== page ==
“Those who cannot remember the past are condemned to repeat it.”
Does life ever present itself to in mythological terms? Do current events or your day-to-day life ever seem to resonate with some grand scheme of things? Does it help to put your story in context by viewing it through the larger lens of history?
You’ve probably heard the old expression that “history repeats itself” and yet with our lifespans generally lasting less than a century it’s certainly easy to think that “everything is new under the sun.”
That’s one reason that dance and movement are so important. Somatics and embodiment are shortcuts to tuning into our own human nature and that’s where we can find the enduring truths of our own humanity.
Recently I’ve had the opportunity to ponder this as I’ve been spinning records in the theme of “The Summer of Love.” At NCDC’s Dance Camp and again last week at our own Dance Jam in Berkeley we hosted special theme nights of music from 1967 and the following years that upheld the spirit of love and unity that defined the era. (That’s me with DJ Lolly, aka Laura Cirolia, our resident DJ above)
Something about hearing and feeling the energy of those times reborn in the atmosphere of today through the magic of the electromagnetic sound waves pressed into the grooves of the original vinyl records has the power to strike a chord in the souls of both folks old enough to remember and the younger folks for whom these years are but a legend.
In Camille Paglia’s landmark book “Sexual Personae” she traces back the polar opposite energies of today’s culture to Dionysus and Apollo. Male dominated Western culture has long been enamored of the precise Apollonian impulse. Shiny, contained, controlled, reaching forever outward, the cold, linear, and technological energy of Apollo is idealized by spacecraft, parodied by the soup cans of Andy Warhol, and utilized by us daily as we drive our sleek automobiles or conduct our digital lives on our compact devices.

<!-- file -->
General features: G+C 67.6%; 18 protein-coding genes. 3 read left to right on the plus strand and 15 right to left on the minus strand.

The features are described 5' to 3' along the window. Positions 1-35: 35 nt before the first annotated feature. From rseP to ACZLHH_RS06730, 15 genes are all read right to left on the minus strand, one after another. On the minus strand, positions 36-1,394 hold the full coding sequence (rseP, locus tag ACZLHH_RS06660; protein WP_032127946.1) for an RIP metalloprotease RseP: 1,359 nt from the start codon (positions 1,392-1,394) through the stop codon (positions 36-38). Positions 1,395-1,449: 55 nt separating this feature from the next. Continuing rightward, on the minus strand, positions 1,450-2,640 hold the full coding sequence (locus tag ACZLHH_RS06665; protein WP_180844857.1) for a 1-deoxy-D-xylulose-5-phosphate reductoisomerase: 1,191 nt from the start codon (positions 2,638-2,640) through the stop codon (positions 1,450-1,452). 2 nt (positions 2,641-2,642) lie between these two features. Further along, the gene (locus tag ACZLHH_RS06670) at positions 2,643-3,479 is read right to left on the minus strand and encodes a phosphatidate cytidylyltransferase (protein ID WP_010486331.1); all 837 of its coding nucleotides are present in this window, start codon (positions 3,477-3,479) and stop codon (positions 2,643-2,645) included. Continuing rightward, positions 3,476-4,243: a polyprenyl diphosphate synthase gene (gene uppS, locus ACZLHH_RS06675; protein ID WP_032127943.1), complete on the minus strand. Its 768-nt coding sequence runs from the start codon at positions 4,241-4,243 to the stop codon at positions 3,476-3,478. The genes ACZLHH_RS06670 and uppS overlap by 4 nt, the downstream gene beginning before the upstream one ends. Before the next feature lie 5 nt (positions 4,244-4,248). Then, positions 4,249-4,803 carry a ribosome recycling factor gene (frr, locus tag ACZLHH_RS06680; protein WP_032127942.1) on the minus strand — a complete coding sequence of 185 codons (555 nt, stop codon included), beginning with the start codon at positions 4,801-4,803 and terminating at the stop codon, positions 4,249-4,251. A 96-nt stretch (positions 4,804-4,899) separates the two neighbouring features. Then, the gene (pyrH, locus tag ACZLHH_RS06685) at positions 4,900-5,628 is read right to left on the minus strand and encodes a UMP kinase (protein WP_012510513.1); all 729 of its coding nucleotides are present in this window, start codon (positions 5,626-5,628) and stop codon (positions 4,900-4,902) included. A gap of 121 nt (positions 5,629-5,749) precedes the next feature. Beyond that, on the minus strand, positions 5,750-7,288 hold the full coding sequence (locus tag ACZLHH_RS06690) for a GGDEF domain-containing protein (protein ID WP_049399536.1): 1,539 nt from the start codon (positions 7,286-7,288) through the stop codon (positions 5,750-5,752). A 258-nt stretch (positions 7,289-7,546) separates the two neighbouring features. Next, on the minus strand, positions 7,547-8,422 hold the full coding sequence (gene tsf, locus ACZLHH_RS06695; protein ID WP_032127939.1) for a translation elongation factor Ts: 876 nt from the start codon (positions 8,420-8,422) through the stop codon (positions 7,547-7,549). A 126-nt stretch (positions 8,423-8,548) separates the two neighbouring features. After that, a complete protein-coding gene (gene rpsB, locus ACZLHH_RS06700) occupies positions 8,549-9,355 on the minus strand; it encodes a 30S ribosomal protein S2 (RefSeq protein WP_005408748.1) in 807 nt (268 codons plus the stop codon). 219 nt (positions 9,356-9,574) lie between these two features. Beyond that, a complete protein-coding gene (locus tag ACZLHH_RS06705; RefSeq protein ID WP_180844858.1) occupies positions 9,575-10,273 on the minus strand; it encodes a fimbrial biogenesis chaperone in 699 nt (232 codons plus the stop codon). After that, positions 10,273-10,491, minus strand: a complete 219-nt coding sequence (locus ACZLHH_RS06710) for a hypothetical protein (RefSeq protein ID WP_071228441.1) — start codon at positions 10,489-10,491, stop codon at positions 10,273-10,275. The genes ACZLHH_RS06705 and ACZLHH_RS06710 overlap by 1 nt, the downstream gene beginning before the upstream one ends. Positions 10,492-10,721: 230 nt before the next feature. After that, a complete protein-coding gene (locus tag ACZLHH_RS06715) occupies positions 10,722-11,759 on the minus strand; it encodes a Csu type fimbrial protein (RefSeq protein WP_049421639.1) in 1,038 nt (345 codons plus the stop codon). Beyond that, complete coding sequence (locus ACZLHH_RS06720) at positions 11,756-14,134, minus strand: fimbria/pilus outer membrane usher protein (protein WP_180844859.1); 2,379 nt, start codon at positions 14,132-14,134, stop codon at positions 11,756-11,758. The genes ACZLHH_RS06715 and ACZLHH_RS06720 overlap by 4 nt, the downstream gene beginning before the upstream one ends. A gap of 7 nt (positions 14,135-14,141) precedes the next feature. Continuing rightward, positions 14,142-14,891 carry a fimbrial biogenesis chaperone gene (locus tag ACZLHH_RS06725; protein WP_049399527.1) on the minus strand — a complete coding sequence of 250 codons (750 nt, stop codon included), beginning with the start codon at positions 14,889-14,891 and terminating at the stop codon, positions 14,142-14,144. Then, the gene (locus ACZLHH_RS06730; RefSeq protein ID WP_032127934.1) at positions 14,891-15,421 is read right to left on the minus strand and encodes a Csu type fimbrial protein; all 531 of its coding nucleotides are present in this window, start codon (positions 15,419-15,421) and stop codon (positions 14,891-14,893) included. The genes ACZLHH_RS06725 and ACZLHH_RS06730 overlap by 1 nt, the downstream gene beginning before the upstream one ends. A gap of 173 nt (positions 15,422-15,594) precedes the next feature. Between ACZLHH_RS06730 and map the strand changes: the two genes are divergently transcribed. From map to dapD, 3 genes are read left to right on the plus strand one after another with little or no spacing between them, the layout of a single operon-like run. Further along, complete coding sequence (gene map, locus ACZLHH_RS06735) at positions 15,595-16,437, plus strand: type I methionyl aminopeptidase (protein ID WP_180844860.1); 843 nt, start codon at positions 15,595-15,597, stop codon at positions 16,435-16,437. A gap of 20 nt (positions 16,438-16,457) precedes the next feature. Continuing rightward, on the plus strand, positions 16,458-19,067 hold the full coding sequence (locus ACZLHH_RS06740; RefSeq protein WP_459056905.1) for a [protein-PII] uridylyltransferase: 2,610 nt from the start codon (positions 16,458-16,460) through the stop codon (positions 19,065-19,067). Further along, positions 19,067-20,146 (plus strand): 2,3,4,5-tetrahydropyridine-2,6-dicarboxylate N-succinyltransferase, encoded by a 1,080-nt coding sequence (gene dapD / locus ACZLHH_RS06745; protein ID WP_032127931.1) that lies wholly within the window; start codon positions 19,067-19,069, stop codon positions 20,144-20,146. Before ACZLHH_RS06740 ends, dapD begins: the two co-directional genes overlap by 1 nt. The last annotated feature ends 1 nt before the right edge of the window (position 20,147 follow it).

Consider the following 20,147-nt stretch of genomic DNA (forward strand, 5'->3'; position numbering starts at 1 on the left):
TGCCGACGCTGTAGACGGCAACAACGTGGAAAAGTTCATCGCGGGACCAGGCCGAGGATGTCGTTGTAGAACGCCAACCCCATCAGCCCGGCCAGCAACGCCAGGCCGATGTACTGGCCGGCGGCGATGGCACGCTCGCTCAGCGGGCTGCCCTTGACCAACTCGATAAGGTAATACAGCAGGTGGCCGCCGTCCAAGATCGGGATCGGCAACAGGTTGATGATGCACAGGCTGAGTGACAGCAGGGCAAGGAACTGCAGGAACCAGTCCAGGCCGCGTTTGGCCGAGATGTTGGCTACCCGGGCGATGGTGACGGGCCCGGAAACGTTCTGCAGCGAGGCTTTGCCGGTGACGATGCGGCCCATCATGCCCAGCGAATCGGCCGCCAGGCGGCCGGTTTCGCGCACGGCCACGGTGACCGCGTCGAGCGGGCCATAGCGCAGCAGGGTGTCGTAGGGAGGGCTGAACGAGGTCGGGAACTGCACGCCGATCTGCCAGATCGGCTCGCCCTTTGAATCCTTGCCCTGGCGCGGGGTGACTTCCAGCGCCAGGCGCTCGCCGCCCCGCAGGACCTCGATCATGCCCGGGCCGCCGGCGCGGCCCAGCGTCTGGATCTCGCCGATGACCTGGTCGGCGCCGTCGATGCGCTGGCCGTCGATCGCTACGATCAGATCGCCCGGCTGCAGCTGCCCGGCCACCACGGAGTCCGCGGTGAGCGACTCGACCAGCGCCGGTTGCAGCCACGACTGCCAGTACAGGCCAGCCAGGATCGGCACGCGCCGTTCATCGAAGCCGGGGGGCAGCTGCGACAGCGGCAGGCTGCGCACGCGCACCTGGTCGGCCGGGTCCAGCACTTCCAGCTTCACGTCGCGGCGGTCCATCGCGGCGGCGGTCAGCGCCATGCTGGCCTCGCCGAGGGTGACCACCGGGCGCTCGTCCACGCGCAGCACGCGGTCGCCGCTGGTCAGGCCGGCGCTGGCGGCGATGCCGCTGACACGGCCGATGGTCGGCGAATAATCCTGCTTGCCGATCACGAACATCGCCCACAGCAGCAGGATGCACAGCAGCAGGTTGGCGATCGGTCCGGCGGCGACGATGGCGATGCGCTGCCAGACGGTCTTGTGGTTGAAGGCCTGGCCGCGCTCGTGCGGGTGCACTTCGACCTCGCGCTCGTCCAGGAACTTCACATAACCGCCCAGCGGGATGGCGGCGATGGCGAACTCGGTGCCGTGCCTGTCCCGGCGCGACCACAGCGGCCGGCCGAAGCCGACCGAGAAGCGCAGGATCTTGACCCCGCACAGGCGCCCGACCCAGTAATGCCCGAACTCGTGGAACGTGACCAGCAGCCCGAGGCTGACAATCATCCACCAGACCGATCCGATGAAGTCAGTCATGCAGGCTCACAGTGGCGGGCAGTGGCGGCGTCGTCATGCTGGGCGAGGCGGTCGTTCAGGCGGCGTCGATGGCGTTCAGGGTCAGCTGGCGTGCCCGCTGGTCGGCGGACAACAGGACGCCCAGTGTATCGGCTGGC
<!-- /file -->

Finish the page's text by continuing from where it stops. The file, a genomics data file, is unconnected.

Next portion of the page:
Dionysus on the other hand, is the god of imprecision. Loose, messy, random, and hard-to-pin-down, the feminine-honoring Dionysian world is one of nature and intuition. The non-linear inner-referencing wisdom drawn from chthonian realms of altered states, menstrual blood, and abandoned dancing gift us with insights into existence that literally break the mold.
Paglia posits that the Psychedelic Sixties were an inevitable expression of the Dionysian impulse upon our modern world. Having reached the technological breaking point between man and nature, war and peace, and men and women, humanity instinctively drew upon the chaotic wisdom of Dionysus to thwart the final solution of Apollo before it was too late. It’s no coincidence that things like the environmental movement and the sexual revolution have their roots in the 60’s.
Understanding this divine dichotomy as we dance our way through the modern world is extremely useful. We dancers are holding the torch for the nature-based wisdom of Dionysus, and to extend the analogy, it’s the reason why analog DJ’s like myself prefer the warm sound, tactile imprecision, and intuitive magic of vinyl records over the cold predictability of laptops.
If we are to accept the idea that certain patterns emerge in the cycle of history, than it’s useful to place more novel current developments in the context of a larger mythological frame. What we’re witnessing, (and living through) in today’s USA has recent precedent across the pond, (as this Russian citizen points out).